The Twelfth Amendment defines the operation of the Electoral College and how Congress should choose a president if the College does not give any candidate a majority. A seeming objection to the possibility of a president-for-life is offered by the last sentence of the Amendment, which says:
But no person constitutionally ineligible to the office of President shall be eligible to that of Vice-President.
At the time the Twelfth Amendment was ratified, the terms of eligibility in question were clearly those set out in Article II, Section 1, Paragraph 5, which require that the president be a natural-born citizen, at least 35 years old, and a US resident for at least 14 years. The Twelfth Amendment adds a further requirement that the president and vice president not be "inhabitants" of the same state. Did the addition of the Twenty-second Amendment add to the eligibility requirements?
Not by the letter of the text. The Twelfth Amendment is about how presidents are elected, not about who can serve. All we are told about "eligibility" is that it is the same for the vice president as for the president. If succession by a two-term president is possible under the Twenty-second Amendment, the Twelfth does nothing to change matters. But might the Twelfth Amendment make a former president ineligible to run for vice president? Probably not, because no provision of the Constitution makes someone who has been twice elected president "ineligible for the office of President." The Constitution simply forbids such a person to be elected yet again. If there is no such ineligibility for a president, then there is none for a vice president.
Even if my interpretation of the text were the only possible one, that would not settle the issue. A look at the statutory history of the Twenty-second Amendment might show that its drafters and the legislators who voted for it were all intend on ensuring that no one would ever again be president for more than eight years. In that case, a court asked to apply the Twenty-second Amendment would probably look to the intent of the Amendment, rather than to its literal terms. Of course, legislative history might also show that the drafters and ratifiers meant to leave open the possibility that an experienced gray head could serve again as president, presumably in some emergency when the government had been decapitated. When they spoke of "election," maybe that is what they meant.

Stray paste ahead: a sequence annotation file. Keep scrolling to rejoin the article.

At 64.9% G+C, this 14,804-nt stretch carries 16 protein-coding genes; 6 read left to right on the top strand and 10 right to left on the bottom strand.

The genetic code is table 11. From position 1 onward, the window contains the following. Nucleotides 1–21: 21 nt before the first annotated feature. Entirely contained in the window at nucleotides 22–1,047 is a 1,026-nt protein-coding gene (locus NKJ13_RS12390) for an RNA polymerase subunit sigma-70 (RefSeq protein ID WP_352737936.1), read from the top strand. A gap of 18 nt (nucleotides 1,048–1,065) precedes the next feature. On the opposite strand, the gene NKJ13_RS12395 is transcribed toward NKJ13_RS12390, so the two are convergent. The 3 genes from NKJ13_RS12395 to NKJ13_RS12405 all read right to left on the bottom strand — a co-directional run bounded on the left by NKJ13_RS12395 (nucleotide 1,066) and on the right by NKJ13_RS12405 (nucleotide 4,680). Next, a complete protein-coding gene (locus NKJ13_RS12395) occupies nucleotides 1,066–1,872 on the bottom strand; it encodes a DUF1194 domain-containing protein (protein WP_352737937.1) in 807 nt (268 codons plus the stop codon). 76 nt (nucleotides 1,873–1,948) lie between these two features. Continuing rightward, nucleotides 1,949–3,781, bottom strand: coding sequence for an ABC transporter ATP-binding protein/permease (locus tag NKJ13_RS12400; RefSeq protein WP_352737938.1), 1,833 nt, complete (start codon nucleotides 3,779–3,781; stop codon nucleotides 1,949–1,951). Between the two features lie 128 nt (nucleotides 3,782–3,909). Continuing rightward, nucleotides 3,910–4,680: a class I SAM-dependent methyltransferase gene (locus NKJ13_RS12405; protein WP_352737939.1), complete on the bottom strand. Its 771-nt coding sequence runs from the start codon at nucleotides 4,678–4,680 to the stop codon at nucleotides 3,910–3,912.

The only place to look for precedents would be the states. I am not a great fan of term limits in any form, but many states have them. It is quite possible that just the question we have been considering has arisen before. State court decisions interpreting such statutes would not be binding on the federal judiciary, of course, but they might be persuasive. From what little I recall about the subject, I believe that the states have tended to interpret term limits narrowly rather than broadly. In other words, if an incumbent makes a plausible argument for why a term limit should not apply, the courts will usually accept it.
I doubt that the particular anomaly we have been considering is the one that Kurt Gödel was thinking about. I am also pretty sure that Bill Clinton has no intention of running for vice president in 2004, or in any other year. Still, it may someday be important that the rules for succession to the presidency are looser than those for election. Constitutional law is full of surprises.